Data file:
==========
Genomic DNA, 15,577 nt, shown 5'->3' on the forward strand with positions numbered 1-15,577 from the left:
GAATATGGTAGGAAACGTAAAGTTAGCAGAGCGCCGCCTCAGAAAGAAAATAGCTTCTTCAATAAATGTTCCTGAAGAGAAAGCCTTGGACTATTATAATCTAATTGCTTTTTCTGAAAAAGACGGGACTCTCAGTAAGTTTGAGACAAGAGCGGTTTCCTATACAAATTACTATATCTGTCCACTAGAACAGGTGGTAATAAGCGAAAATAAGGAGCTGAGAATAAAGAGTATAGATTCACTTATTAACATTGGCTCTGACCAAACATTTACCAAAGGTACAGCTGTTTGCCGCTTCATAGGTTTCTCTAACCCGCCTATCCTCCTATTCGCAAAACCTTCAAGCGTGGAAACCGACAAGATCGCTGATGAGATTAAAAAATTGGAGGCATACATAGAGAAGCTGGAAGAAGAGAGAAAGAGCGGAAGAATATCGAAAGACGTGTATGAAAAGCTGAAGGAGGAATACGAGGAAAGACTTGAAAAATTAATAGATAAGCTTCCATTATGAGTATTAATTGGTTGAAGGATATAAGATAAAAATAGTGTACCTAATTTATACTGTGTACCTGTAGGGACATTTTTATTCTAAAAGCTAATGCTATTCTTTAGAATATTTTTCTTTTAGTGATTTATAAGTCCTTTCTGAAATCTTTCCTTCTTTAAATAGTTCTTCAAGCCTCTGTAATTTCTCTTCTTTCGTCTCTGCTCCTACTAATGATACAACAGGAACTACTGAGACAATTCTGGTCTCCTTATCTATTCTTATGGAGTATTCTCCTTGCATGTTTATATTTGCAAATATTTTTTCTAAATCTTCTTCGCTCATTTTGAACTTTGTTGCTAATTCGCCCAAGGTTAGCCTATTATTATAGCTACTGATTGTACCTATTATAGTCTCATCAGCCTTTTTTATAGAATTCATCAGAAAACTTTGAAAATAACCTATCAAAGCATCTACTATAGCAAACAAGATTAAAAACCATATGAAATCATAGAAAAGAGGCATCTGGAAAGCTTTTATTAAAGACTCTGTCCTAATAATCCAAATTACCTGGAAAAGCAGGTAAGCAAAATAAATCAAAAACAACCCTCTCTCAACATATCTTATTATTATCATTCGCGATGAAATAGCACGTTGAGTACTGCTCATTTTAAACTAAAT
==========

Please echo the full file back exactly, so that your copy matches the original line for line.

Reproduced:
Genomic DNA, 15,577 nt, shown 5'->3' on the forward strand with positions numbered 1-15,577 from the left:
GAATATGGTAGGAAACGTAAAGTTAGCAGAGCGCCGCCTCAGAAAGAAAATAGCTTCTTCAATAAATGTTCCTGAAGAGAAAGCCTTGGACTATTATAATCTAATTGCTTTTTCTGAAAAAGACGGGACTCTCAGTAAGTTTGAGACAAGAGCGGTTTCCTATACAAATTACTATATCTGTCCACTAGAACAGGTGGTAATAAGCGAAAATAAGGAGCTGAGAATAAAGAGTATAGATTCACTTATTAACATTGGCTCTGACCAAACATTTACCAAAGGTACAGCTGTTTGCCGCTTCATAGGTTTCTCTAACCCGCCTATCCTCCTATTCGCAAAACCTTCAAGCGTGGAAACCGACAAGATCGCTGATGAGATTAAAAAATTGGAGGCATACATAGAGAAGCTGGAAGAAGAGAGAAAGAGCGGAAGAATATCGAAAGACGTGTATGAAAAGCTGAAGGAGGAATACGAGGAAAGACTTGAAAAATTAATAGATAAGCTTCCATTATGAGTATTAATTGGTTGAAGGATATAAGATAAAAATAGTGTACCTAATTTATACTGTGTACCTGTAGGGACATTTTTATTCTAAAAGCTAATGCTATTCTTTAGAATATTTTTCTTTTAGTGATTTATAAGTCCTTTCTGAAATCTTTCCTTCTTTAAATAGTTCTTCAAGCCTCTGTAATTTCTCTTCTTTCGTCTCTGCTCCTACTAATGATACAACAGGAACTACTGAGACAATTCTGGTCTCCTTATCTATTCTTATGGAGTATTCTCCTTGCATGTTTATATTTGCAAATATTTTTTCTAAATCTTCTTCGCTCATTTTGAACTTTGTTGCTAATTCGCCCAAGGTTAGCCTATTATTATAGCTACTGATTGTACCTATTATAGTCTCATCAGCCTTTTTTATAGAATTCATCAGAAAACTTTGAAAATAACCTATCAAAGCATCTACTATAGCAAACAAGATTAAAAACCATATGAAATCATAGAAAAGAGGCATCTGGAAAGCTTTTATTAAAGACTCTGTCCTAATAATCCAAATTACCTGGAAAAGCAGGTAAGCAAAATAAATCAAAAACAACCCTCTCTCAACATATCTTATTATTATCATTCGCGATGAAATAGCACGTTGAGTACTGCTCATTTTAAACTAAAT